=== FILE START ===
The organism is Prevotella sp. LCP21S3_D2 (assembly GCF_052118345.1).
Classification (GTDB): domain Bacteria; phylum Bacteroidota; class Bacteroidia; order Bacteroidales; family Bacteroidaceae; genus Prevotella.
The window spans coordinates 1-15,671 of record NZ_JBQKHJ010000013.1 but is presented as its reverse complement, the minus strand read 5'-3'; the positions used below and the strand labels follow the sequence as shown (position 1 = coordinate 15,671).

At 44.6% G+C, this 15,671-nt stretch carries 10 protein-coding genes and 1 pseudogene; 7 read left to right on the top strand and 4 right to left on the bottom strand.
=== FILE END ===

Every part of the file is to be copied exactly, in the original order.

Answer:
The organism is Prevotella sp. LCP21S3_D2 (assembly GCF_052118345.1).
Classification (GTDB): domain Bacteria; phylum Bacteroidota; class Bacteroidia; order Bacteroidales; family Bacteroidaceae; genus Prevotella.
The window spans coordinates 1-15,671 of record NZ_JBQKHJ010000013.1 but is presented as its reverse complement, the minus strand read 5'-3'; the positions used below and the strand labels follow the sequence as shown (position 1 = coordinate 15,671).

At 44.6% G+C, this 15,671-nt stretch carries 10 protein-coding genes and 1 pseudogene; 7 read left to right on the top strand and 4 right to left on the bottom strand.